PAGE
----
I need to move realtime audio between two Linux machines, which are both running custom software (of mine) which builds on top of Gstreamer. (The software already has other communication between the machines, over a separate TCP-based protocol - I mention this in case having reliable out-of-band data makes a difference to the solution).
The audio input will be a microphone / line-in on the sending machine, and normal audio output as the sink on the destination; alsasrc and alsasink are the most likely, though for testing I have been using the audiotestsrc instead of a real microphone.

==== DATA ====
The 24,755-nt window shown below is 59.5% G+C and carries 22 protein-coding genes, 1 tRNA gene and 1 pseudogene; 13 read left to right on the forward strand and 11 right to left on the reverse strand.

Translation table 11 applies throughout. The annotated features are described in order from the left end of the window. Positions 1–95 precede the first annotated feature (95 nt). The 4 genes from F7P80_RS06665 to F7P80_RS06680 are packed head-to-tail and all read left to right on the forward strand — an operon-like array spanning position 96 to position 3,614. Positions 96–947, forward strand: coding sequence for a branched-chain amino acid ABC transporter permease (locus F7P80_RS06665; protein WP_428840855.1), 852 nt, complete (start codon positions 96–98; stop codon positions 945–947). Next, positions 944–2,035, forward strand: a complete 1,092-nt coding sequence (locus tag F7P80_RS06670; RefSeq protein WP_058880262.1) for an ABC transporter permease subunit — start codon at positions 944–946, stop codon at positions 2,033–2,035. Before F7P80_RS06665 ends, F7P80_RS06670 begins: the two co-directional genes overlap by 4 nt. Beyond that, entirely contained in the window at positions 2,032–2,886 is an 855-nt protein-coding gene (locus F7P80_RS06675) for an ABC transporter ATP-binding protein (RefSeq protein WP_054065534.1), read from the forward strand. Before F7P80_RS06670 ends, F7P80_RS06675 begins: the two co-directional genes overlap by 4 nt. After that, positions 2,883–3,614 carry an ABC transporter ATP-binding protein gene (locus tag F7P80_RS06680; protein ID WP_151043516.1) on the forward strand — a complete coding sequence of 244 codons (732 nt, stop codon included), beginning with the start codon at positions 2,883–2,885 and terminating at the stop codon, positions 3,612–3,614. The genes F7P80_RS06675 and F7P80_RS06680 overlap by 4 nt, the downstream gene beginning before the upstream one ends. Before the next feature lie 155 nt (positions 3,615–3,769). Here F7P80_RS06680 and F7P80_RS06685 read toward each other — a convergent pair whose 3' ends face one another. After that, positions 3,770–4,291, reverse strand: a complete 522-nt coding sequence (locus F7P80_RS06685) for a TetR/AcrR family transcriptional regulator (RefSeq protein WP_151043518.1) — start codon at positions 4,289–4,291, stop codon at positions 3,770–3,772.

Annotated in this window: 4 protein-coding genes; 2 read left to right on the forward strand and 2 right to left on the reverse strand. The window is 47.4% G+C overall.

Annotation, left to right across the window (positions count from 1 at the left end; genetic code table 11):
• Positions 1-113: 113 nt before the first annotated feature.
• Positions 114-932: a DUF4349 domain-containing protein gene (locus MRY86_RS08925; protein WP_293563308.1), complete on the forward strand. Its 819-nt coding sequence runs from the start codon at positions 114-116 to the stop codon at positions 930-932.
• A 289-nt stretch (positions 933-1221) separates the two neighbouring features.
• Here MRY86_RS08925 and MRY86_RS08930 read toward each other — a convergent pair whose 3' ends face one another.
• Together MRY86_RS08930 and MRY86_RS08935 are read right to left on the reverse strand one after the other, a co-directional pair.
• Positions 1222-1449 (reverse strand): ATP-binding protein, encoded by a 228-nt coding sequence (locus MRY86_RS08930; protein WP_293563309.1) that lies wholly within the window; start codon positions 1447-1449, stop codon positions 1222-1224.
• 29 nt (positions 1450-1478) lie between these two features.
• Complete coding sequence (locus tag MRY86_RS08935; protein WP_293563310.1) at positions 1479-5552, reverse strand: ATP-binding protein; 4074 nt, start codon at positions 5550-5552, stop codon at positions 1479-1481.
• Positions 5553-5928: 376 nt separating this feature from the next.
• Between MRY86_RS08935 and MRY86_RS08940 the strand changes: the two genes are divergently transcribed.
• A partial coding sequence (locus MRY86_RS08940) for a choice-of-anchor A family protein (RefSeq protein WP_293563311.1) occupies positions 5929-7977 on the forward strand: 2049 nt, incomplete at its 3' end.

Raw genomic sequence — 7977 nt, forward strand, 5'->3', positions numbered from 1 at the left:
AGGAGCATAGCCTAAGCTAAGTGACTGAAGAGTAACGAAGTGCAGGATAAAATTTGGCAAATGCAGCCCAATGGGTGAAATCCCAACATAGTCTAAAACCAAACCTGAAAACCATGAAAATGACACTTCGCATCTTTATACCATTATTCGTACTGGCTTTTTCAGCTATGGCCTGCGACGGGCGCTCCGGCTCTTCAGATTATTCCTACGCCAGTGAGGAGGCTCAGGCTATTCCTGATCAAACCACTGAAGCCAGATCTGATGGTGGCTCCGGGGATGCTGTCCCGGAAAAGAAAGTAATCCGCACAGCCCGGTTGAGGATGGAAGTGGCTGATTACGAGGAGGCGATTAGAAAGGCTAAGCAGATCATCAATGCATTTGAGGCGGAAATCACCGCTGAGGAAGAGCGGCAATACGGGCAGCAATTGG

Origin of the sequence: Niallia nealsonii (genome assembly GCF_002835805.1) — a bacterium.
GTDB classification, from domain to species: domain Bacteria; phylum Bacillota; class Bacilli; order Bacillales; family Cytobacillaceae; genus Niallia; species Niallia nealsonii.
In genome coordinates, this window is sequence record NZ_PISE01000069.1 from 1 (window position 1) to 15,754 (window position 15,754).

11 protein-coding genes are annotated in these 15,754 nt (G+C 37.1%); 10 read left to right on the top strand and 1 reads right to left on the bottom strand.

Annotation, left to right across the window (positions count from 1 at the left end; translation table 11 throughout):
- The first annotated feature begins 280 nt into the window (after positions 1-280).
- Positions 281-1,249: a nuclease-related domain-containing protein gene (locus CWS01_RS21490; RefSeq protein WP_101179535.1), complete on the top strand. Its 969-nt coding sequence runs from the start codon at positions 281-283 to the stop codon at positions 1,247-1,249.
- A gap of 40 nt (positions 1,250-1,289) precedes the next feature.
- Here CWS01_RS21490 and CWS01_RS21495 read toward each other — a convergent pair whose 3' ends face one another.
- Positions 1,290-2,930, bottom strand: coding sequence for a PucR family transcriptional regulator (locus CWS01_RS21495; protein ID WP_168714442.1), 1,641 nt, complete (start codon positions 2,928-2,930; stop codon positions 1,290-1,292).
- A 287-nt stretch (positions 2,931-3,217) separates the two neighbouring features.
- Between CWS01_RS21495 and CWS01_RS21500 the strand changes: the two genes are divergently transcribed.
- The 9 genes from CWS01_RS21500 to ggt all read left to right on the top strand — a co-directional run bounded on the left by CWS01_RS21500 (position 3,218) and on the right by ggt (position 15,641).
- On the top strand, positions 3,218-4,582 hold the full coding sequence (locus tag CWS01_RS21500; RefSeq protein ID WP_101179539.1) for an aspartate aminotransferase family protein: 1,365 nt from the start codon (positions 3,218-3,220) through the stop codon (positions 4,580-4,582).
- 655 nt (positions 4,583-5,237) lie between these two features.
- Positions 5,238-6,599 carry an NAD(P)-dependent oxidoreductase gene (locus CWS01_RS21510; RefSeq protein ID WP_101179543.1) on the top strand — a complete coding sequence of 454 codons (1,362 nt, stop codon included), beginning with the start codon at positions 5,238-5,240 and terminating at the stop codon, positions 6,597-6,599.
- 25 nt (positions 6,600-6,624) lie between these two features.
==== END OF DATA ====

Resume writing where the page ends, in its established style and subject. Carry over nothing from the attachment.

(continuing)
GStreamer offers a multitude of ways to move data round over networks - RTP, RTSP, GDP payloading, UDP and TCP servers, clients and sockets, and so on. There's also many examples on the web of streaming both audio and video - but none of them seem to work for me, in practice; either the destination pipeline fails to negotiate caps, or I hear a single packet and then the pipeline stalls, or the destination pipeline bails out immediately with no data available.
In all cases, I'm testing on the command-line just gst-launch. No compression of the audio data is required - raw audio, or trivial WAV, uLaw or aLaw encoding is fine; what's more important is low-ish latency.